A newly remodeled room can seem like the ultimate blank slate when it comes time to decorate. But considering the room’s intended use and developing a furniture plan early in the design process can be immensely beneficial to how you enjoy this new room addition or renovated space. There are certain elements and focal points that are meant to take full attention of a space that don’t always include the TV, even though at times, all eyes tend to be on it. “Because of the varying tastes and interests homeowners tend to have, some people choose to make the TV less of a visual statement, but still need to find a way to fit it into the space,” says Normandy Designer Karen Chanan. When considering incorporating a TV into the rooms of your home, use these 3 tips:
1. Placement- When you know your newly designed space will be home to a TV, consider it from the beginning. This way you can design it into the space, rather than treating it like an after-thought. “Keeping the TV in mind can help you decide the orientation of the room and make sure each element is thoughtfully placed,” added Karen. “This includes window placement to reduce glare and purchasing or placing furniture accordingly in order to find a comfortable solution that makes sense for the room.”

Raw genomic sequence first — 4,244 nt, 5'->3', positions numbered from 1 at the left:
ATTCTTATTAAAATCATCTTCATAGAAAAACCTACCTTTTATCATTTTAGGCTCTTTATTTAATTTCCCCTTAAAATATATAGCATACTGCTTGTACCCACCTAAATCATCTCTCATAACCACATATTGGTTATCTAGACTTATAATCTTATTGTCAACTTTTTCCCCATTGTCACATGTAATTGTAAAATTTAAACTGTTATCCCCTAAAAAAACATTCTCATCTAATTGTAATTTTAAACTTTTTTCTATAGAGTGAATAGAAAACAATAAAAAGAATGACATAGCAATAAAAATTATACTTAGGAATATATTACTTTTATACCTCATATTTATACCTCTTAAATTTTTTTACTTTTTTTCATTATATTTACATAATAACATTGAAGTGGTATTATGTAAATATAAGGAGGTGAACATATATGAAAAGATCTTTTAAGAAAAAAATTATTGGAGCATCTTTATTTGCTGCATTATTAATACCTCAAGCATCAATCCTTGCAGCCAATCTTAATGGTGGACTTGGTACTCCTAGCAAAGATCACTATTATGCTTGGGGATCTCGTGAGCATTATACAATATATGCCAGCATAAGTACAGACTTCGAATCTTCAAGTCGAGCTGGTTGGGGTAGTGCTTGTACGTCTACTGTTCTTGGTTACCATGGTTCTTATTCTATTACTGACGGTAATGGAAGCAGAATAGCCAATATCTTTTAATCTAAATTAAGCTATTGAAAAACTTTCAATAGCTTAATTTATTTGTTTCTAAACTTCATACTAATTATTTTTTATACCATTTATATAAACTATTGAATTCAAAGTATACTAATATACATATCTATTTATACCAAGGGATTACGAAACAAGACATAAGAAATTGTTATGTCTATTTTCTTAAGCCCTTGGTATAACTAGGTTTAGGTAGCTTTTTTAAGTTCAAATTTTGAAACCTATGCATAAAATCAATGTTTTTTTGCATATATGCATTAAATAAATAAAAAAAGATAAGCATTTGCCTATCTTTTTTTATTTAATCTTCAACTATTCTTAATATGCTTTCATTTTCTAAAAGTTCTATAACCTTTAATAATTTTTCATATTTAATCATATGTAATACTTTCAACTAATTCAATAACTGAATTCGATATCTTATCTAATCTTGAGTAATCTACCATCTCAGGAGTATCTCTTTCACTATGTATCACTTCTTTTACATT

2. Focal points- Whether it is art, a TV or the fireplace, every room needs a focal point, and the living room is no different. Determining the focal point of the room early on will allow you to build added components into the space in order to hide cords, create a seamless niche or account for larger cabinetry or furniture to place the TV inside, depending on how much attention you wish to call to it.
3. Intention- In living rooms and other areas of the home, the TV is usually exposed, however, there are other alternatives to having a TV in the space, without calling attention to it. Ways to diminish the presence of the TV in a room are cabinetry, where it can be lowered and raised at the homeowner’s convenience or swivel arms that allow the TV to be flexible for angles it is watched, or mounted. “Mounting the TV in the corner decreases the opportunity for the television to dominate the look of the room, thereby letting the intended focal point remain as a stand-alone feature,” noted Karen. “Having an idea of the layout of the space and accounting for furniture and other elements of the room can help create a space ideal for your personal interest and intended use of the room.”